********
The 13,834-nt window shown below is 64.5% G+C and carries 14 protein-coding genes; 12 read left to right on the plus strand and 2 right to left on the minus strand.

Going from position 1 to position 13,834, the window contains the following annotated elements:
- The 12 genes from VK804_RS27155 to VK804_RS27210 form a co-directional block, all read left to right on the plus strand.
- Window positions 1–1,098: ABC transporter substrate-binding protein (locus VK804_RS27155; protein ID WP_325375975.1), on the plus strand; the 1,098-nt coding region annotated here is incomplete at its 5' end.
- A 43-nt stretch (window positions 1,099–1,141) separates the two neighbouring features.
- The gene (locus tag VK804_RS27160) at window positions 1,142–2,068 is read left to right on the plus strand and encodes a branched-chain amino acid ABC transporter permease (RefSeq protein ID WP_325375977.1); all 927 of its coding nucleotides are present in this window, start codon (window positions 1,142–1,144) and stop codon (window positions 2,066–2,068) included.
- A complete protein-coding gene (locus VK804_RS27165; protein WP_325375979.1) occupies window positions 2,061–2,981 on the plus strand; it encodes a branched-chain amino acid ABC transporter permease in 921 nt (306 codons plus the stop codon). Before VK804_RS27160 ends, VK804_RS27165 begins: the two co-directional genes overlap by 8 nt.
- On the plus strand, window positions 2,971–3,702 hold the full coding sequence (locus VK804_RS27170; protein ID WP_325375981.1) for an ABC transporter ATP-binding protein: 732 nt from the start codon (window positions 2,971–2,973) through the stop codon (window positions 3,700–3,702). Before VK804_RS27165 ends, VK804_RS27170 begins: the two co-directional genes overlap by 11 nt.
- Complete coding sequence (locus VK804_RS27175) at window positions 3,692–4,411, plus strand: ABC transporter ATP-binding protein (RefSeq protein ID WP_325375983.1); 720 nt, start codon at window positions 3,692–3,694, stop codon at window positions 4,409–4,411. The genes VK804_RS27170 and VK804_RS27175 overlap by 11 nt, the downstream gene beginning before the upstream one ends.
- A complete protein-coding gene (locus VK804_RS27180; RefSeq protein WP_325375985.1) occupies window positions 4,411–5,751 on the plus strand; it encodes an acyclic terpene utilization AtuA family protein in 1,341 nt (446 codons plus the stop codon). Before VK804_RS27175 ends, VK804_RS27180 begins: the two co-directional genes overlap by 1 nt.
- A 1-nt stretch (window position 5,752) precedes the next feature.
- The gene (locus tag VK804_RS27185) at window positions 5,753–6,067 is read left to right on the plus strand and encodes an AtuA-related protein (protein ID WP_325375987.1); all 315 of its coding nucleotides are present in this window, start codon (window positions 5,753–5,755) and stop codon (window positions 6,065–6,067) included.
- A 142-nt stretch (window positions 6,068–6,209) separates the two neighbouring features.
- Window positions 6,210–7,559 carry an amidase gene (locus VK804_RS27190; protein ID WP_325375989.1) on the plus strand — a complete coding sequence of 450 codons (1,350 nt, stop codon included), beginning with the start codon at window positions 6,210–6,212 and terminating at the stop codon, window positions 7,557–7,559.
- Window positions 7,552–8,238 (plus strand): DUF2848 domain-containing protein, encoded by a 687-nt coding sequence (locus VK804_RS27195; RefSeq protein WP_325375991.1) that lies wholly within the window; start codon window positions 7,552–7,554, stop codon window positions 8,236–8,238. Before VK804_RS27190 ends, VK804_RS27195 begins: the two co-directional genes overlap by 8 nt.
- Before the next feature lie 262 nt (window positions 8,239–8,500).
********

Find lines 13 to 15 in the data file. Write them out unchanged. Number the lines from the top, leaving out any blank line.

- A 142-nt stretch (window positions 6,068–6,209) separates the two neighbouring features.
- Window positions 6,210–7,559 carry an amidase gene (locus VK804_RS27190; protein ID WP_325375989.1) on the plus strand — a complete coding sequence of 450 codons (1,350 nt, stop codon included), beginning with the start codon at window positions 6,210–6,212 and terminating at the stop codon, window positions 7,557–7,559.
- Window positions 7,552–8,238 (plus strand): DUF2848 domain-containing protein, encoded by a 687-nt coding sequence (locus VK804_RS27195; RefSeq protein WP_325375991.1) that lies wholly within the window; start codon window positions 7,552–7,554, stop codon window positions 8,236–8,238. Before VK804_RS27190 ends, VK804_RS27195 begins: the two co-directional genes overlap by 8 nt.